Above: First schoolhouse in Aromas

In the 1870s with the arrival of the Southern Pacific Railroad, pioneer farmers began settling in Aromas. With more families moving to Aromas, the Aromas School District was formed in 1889. The first classes were held on the Weeks’ family property.  The first teacher, Miss Emma Kerr taught all grades and had 75 students. After a few years, a new school was needed.  In 1895, two wooden framed buildings were designed by the young architect, William Weeks.  One of the buildings still stands today. It was a gas station but is not in use today.

In 1917, the Aromas School District absorbed the Vega School District.  By 1925, a second school was built for the growing number of students.  This school was most likely designed by William Weeks noting the symmetrical wings, mission-style lines, and tile roof. The early records were lost but residents were sure that Mr. Weeks designed the building and donated all the tile for the roof.  Weeks wrote in an article titled Some Notes on School Planning the following: “Good architecture is one of the greatest assets in the building up of a community, adding to one’s civic pride, and making a favorable impression on the home seeker.”

A new principal was hired for the new five room school. Principal Walter Reed also taught seventh and eighth grades. Helen Webb transferred to the new school when she was 14, and was a member of the first graduating class. She said the school was “lovely” and everyone thought it was “grand.”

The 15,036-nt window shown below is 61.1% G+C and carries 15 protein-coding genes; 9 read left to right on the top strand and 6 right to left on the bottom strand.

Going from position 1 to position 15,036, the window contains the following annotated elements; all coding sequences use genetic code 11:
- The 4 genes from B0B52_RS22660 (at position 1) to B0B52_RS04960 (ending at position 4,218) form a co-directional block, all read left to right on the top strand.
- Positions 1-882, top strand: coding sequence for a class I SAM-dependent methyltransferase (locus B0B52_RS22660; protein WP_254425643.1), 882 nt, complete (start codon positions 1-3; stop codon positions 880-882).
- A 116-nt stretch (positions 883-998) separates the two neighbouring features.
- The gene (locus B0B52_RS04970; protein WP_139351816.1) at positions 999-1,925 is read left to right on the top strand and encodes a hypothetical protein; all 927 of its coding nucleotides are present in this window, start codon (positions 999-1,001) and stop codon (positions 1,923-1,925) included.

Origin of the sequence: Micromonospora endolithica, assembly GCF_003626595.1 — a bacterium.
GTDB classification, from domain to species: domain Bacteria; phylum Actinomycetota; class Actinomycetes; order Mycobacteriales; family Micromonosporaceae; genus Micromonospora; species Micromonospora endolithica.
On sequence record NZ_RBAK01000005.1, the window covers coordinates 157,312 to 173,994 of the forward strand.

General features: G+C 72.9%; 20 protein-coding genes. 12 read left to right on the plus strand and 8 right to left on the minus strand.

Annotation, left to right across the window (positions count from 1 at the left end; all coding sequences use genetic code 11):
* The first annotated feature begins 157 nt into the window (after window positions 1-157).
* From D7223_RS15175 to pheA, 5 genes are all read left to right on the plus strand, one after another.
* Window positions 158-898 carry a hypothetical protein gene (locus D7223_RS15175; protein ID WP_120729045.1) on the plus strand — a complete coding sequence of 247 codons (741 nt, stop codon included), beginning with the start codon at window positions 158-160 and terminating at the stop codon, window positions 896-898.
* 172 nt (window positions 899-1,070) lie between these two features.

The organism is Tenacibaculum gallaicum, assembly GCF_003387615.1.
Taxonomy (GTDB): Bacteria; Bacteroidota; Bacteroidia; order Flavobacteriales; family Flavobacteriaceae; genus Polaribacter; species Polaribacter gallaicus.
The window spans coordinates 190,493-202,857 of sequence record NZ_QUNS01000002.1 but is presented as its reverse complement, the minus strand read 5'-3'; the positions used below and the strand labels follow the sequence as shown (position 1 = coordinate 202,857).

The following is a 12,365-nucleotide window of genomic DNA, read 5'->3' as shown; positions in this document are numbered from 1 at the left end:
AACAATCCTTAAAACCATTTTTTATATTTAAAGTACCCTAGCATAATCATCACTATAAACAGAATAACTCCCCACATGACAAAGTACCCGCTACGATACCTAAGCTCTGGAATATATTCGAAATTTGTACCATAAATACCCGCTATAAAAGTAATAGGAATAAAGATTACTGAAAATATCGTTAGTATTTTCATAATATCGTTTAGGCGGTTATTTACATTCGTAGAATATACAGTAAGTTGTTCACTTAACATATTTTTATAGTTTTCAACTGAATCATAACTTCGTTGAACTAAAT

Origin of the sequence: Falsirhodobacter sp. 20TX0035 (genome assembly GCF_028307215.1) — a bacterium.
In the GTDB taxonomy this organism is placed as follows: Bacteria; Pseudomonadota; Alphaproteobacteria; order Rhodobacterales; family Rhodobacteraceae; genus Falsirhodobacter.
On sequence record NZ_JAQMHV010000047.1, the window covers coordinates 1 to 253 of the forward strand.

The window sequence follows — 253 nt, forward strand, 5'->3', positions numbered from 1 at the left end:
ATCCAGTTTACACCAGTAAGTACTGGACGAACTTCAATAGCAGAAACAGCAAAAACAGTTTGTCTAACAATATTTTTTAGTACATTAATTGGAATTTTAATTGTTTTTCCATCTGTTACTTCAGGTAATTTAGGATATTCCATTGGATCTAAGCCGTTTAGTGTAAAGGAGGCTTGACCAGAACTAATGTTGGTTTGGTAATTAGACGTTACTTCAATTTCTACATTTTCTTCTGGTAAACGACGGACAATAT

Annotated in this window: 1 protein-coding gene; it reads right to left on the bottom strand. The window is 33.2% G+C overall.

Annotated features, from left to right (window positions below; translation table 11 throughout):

Principal Reed hired Leola, young woman for a teaching position.  However, after a few years, she quit teaching to marry the principal. At that time, female teachers were not allowed to be married. Leola was able to return to teaching later when that ruling was revoked. Walter Reed retired in 1947 after serving 22 years as the Aromas School principal.

Around 1947, the school building was condemned by the state because its tile roof was not earthquake proof.  This building still stands on the corner of Blohm Avenue and Carpenteria Avenue.  For many years it served as the Aromas Fire Department. Records show title was transferred by the school to the Aromas volunteer firemen for $1, and they later transferred the title to the Aromas Fire Department for $1.  It is now is a grocery store and library.

Aromas school believed to be designed by local architect William Weeks

Aromas school was transferred to the Aromas volunteer firemen around 1947 for $1, and later to the Fire Department for $1. Currently the building houses a library and grocery store.

Sept. 1921 Pearl Totten, Teacher

In 1950 the main building of the current school was built. In 1965, Aromas School was absorbed into the Pajaro Valley Unified School District.  However, in 1991, the parents voted to leave the Pajaro School District, and formed the current Aromas-San Juan School District.

If you would like to know more about Watsonville or Aromas history, check into these two books:

Watsonville: Memories that Linger by Betty Lewis

Aromastory book article by Tina Baine